A retro-inspired first-person shooter… set in socialist Czechoslovakia? Admit it, that wasn’t what you were expecting from an indie FPS. HROT is the brainchild of the one-man developer Spytihněv, who manages to pull off not only the old school shooter aesthetic, but the general feel of classic nineties shooters as well. Its demo proves to be a very satisfying taste of potentially brilliant things to come.
At first glances, many would make the educated, and justifiable, assumption that the game was made in the Quake tech engine (or, if you’re a fan of obscure shooters, the same engine that the Russian-made Quake-clone Chasm: The Rift was made in). After all, the simplistic, 3D models seem like a dead giveaway, and its excessive use of drab, brown textures looks all too familiar. What’s even more impressive is, according to the store page, it was made in “a custom engine written in Pascal imitating 1990s software-style rendering with unfiltered textures and polygon jitter.” The fact that it could’ve been passed off as an id Software title is commendable, in itself. Even the smooth movement and controls feel uncanny.
There’s a pretty effective selection of weapons on offer, like a Tokarev for long-range combat, an SMG, a shotgun with an abundance of ammo on offer, a rocket launcher, mines, a lightning gun, and a sickle (you could deal more melee damage to an enemy by slapping them in the face with a wet sock, in comparison). You can even toss grenades while using any of these guns, though these things bounce around like rubber balls. Most of these weapons are satisfying to use, but ammo tends to be a bit scarce for most of them. In any case, the arsenal isn’t particularly creative, but one can hope that a feature like alternate fire modes may be implemented in the future to remedy this.
The events that took place in HROT are shrouded in mystery – who knows why there are crazy gas mask soldiers armed with shotguns and rifles, hell bent on more than just stalking you? Most of the enemies will absorb a fair bit of damage before going down for the count, which makes them a bit bullet-spongey. The shotgunners fall over when hit with certain attacks, and, like every other foe, can be set on fire as well. The chunky, chainsaw-swinging blokes also toss grenades, much like the Ogres from Quake, and they’re none too easy to dispatch. Then there are dogs, spiders, ghosts that blind you with their projectiles, and even mad horses with gas masks on. Seriously, seeing these rushing at you from out of nowhere will likely make you scream and laugh in rapid succession.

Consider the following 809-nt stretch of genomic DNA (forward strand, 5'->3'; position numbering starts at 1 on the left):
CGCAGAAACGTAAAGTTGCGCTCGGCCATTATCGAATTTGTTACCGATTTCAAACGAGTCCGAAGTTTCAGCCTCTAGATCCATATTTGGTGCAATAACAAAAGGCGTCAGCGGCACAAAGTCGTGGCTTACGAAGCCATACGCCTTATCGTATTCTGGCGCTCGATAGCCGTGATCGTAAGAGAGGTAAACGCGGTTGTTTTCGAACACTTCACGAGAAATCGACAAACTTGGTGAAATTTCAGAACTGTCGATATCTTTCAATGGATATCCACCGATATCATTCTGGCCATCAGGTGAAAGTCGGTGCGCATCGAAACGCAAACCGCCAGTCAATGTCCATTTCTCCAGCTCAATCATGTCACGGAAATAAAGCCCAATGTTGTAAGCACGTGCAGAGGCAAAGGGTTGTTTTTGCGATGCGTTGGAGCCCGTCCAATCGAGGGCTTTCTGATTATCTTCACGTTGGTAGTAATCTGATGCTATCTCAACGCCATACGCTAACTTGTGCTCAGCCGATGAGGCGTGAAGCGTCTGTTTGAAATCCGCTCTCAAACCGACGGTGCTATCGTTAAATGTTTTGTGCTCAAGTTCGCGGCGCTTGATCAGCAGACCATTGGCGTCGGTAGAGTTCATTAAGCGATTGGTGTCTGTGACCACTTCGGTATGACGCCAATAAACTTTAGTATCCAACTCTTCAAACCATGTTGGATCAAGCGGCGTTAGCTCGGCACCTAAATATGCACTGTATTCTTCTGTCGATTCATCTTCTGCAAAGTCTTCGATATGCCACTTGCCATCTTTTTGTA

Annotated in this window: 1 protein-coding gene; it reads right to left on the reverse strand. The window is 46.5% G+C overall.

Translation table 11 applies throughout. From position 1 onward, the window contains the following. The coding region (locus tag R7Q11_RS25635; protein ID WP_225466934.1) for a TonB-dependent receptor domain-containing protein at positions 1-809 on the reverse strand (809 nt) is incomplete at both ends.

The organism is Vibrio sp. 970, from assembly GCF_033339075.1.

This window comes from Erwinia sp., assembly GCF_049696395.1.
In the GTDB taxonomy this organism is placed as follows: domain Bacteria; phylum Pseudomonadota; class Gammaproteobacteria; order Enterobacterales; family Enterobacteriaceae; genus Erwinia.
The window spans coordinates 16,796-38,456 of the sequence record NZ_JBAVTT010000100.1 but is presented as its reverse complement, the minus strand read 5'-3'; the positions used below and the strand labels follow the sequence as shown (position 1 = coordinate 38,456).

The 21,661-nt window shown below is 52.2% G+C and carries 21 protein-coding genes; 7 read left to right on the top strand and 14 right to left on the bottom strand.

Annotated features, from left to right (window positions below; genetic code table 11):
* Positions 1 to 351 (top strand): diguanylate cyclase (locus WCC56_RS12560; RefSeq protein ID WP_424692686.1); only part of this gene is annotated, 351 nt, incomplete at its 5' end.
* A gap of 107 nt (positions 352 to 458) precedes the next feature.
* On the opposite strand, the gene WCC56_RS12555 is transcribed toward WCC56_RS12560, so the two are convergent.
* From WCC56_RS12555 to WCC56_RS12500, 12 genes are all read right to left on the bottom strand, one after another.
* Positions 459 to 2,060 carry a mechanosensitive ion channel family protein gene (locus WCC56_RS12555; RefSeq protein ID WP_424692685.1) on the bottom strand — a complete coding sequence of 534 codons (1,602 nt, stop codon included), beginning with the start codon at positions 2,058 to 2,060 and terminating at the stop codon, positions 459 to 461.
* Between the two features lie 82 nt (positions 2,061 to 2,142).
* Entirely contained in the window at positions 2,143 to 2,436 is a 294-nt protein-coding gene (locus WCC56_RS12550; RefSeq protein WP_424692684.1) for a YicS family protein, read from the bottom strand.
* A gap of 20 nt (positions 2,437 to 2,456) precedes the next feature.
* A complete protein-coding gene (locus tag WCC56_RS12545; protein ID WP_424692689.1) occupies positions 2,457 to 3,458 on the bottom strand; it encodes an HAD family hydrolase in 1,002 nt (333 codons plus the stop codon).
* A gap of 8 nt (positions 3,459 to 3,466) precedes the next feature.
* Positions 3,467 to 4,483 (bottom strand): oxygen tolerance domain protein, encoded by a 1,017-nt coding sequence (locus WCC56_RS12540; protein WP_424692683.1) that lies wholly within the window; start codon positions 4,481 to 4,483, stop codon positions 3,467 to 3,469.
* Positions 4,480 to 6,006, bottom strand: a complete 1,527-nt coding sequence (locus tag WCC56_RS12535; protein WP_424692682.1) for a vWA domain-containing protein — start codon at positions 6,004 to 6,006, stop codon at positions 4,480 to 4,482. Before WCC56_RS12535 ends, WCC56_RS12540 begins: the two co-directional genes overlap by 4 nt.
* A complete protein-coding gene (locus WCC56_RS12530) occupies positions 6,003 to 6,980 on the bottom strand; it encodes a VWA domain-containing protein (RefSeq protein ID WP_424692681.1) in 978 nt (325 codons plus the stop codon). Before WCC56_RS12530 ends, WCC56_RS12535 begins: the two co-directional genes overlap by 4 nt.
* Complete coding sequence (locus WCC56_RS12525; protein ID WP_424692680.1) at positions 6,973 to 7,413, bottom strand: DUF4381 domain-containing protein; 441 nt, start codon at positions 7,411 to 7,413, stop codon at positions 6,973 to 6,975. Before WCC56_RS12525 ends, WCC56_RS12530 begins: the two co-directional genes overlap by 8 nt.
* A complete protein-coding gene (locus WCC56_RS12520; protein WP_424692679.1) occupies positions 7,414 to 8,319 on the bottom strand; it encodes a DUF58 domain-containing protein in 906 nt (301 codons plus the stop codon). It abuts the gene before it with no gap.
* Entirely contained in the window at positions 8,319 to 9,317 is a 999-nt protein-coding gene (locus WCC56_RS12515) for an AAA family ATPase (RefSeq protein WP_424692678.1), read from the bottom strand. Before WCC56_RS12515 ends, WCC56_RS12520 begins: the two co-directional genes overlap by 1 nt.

The demo features single level, ‘Vyšehrad’, which is said to be, much like the rest of the game, inspired by real-life environments from the Eastern Bloc. There are no inexplicable floating platforms, fireball-spewing traps or the like. Instead, you’ll trundle through the sewers, a warehouse, and a small park before plundering the chapel undercroft and through even sewage before escaping. It’s an eloquently designed mission with a realistic layout, albeit with secret areas and monster closets tossed into the mix. It’s fairly linear, but it does have some spacious areas to battle in.
Upon completion, you’ll unlock survival mode. It takes place in a condensed version of the same map as before, albeit with random weapons spawning in and very few health pickups. Not much to say about it, except it’s well worth revisiting if you’re in need of a chaotic fight for your life. You’ll get achievements if you reach wave 5 and 10, respectively.
The brilliance comes with a catch, however. While I didn’t stumble across any apparent glitches or the like, it was still prone to crashing. This happened multiple times for no apparent reason, during both the campaign and survival mode, and that really began to suck the fun out of things.. Of course, this is coming from personal experience, but it’s best if you save your game often where possible.
HROT is a solid take on the ongoing retro-chique FPS craze that almost looks and plays like it came out in 1998. Damage-absorbing enemies and a fairly unremarkable roster of weapons are its most notable issues, but the level design, visuals and combat in general are all on-point and very fun. Plus, the wave mode should be a nice incentive to encourage you to return for a bit more until it drops, providing it’s not gonna conk out on you repeatedly. It may be a lengthy wait in the breadline before we get our hands on it, but if the rest of the title will be like this, albeit with a bit more polish, it’ll likely be worth it.
Check out the free demo for HROT on Steam.